Eight residents of Somalia's capital, Mogadishu, tell us what the new government's priorities should be and how they have survived 13 years of anarchy.
Mahamut Issa Abdi
I am 18 years old. I am married with three children. I live in a displaced person's camp not far from here.
I spend all day smashing the foundations of the wall around what was the United States embassy in Mogadishu in order to retrieve the steel rods used to reinforce the concrete.
I sell the rods to people who are building new houses.
It's really hard work - and very hot - but it's the only way I can support my family at the moment.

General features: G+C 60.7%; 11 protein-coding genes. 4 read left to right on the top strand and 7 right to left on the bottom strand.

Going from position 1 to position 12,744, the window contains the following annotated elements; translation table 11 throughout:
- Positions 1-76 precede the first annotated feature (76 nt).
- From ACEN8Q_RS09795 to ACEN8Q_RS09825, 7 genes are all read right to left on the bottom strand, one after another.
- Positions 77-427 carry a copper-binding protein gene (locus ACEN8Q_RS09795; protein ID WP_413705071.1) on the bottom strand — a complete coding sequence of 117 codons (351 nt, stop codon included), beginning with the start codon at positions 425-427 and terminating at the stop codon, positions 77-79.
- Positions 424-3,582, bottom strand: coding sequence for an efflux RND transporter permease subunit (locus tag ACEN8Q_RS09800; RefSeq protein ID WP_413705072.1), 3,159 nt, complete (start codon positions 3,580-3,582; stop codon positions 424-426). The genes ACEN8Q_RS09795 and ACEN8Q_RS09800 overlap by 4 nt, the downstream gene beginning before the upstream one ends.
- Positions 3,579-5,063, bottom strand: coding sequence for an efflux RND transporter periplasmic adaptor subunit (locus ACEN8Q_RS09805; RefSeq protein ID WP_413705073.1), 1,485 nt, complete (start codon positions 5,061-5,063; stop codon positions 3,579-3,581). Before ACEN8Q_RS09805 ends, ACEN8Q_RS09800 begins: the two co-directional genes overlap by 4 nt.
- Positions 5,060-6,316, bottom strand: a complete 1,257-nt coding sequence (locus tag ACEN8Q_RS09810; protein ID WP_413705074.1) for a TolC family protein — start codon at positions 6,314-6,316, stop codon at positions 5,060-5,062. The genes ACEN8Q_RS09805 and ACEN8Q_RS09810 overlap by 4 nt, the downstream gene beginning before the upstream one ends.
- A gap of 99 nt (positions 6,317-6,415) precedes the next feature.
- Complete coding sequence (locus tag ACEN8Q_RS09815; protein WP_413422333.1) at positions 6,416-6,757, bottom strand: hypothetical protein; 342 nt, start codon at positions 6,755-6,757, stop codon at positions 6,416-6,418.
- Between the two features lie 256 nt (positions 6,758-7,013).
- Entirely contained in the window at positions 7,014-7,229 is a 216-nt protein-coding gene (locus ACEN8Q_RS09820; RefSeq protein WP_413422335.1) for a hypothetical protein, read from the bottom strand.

I have been doing this for about three years and have gone 3km around the wall.
I earn 1,000 Somali shillings (6.5 US cents) for each rod. I get about 20 rods a day but I have to give half of them to the gunman who controls the area I work.
He does not control the whole US embassy - just the wall. The embassy grounds have been divided up between about 70 gunmen and people are working for them all.
I have heard that a new Somali president has been elected in Kenya.
I really hope he can come back to Somalia and end this anarchy.
If there is a new government, I would like to go to school and learn something.
This hammer is very heavy and if I had a choice, I would do something else.
But if I could not go to school and had to carry on doing this, at least if there were a government, I would not have to give half the rods to the gunman.